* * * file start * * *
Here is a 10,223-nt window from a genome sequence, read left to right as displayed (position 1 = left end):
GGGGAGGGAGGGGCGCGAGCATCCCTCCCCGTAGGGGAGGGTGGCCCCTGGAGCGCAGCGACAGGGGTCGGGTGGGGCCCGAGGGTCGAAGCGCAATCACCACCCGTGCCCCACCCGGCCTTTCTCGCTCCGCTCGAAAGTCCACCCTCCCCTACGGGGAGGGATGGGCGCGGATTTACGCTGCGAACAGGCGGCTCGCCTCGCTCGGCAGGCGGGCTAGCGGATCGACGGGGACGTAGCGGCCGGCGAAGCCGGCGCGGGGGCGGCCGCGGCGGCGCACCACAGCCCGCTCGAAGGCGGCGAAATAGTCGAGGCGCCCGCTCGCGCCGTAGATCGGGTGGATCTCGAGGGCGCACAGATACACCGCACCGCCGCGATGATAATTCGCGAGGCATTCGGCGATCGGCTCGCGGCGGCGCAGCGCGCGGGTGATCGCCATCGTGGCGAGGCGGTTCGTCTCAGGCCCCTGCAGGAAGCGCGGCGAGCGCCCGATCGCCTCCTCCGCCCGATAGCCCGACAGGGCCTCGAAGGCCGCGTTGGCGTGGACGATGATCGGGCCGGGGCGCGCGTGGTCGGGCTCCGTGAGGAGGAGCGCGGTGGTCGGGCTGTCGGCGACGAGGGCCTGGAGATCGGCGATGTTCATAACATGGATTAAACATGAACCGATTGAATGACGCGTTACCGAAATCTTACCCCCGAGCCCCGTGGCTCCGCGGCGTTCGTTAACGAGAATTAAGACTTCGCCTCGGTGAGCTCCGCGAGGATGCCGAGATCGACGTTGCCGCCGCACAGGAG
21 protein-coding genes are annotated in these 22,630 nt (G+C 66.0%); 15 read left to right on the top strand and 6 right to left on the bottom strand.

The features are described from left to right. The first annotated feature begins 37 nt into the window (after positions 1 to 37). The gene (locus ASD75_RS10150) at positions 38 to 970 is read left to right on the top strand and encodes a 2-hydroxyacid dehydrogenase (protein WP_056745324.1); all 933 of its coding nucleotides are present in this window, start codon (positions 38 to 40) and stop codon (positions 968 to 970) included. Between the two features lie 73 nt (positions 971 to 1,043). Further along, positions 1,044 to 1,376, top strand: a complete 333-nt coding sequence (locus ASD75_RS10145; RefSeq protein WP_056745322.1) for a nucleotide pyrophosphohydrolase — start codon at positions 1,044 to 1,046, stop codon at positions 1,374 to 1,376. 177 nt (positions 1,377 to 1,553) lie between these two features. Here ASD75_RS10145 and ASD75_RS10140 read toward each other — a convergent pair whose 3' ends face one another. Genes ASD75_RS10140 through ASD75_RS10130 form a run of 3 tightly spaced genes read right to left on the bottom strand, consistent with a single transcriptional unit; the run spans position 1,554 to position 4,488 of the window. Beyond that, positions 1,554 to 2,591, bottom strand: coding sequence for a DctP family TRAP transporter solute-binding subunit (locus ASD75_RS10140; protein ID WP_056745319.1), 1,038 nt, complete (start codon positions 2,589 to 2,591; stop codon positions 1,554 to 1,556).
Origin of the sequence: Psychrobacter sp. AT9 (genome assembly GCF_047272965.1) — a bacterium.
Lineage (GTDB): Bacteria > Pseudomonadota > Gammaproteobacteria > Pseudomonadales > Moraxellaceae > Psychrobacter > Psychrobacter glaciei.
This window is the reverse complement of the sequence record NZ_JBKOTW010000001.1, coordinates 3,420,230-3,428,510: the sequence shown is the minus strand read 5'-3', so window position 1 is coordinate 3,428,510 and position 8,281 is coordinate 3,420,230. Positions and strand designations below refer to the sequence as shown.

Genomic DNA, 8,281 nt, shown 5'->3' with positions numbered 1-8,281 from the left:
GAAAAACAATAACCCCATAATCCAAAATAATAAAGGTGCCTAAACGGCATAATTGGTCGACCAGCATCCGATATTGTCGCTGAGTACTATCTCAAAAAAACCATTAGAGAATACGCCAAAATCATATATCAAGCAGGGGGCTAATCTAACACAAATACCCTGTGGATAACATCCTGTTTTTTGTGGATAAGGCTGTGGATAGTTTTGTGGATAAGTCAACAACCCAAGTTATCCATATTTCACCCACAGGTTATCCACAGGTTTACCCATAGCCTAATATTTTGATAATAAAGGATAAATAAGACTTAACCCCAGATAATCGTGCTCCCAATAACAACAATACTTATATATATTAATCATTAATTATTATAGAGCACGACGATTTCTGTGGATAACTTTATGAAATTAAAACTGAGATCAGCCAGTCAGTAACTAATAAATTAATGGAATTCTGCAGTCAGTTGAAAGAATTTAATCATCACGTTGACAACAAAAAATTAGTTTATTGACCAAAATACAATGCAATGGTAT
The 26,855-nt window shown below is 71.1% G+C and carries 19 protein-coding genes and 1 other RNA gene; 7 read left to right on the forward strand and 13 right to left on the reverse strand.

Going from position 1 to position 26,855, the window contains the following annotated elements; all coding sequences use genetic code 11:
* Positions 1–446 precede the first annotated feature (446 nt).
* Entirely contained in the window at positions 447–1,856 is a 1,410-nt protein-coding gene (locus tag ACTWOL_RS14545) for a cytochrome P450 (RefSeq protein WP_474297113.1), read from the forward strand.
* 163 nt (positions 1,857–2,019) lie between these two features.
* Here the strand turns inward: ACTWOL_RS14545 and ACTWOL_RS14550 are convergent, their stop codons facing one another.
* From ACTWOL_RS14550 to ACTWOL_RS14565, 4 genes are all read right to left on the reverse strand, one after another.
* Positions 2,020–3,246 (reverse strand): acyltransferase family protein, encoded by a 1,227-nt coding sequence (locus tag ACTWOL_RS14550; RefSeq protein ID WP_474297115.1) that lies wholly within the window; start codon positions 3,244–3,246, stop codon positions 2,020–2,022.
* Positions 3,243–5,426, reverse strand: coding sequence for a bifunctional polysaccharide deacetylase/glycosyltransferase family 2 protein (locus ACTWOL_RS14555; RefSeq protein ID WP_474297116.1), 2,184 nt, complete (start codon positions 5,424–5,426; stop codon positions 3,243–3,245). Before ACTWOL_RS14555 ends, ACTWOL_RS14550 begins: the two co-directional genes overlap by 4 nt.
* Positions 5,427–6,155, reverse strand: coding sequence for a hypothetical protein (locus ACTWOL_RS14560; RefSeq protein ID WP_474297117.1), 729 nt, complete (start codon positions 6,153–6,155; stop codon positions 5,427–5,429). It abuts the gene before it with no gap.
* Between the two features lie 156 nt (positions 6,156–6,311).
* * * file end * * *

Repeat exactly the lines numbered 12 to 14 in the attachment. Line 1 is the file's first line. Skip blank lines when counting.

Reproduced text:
* Positions 1–446 precede the first annotated feature (446 nt).
* Entirely contained in the window at positions 447–1,856 is a 1,410-nt protein-coding gene (locus tag ACTWOL_RS14545) for a cytochrome P450 (RefSeq protein WP_474297113.1), read from the forward strand.
* 163 nt (positions 1,857–2,019) lie between these two features.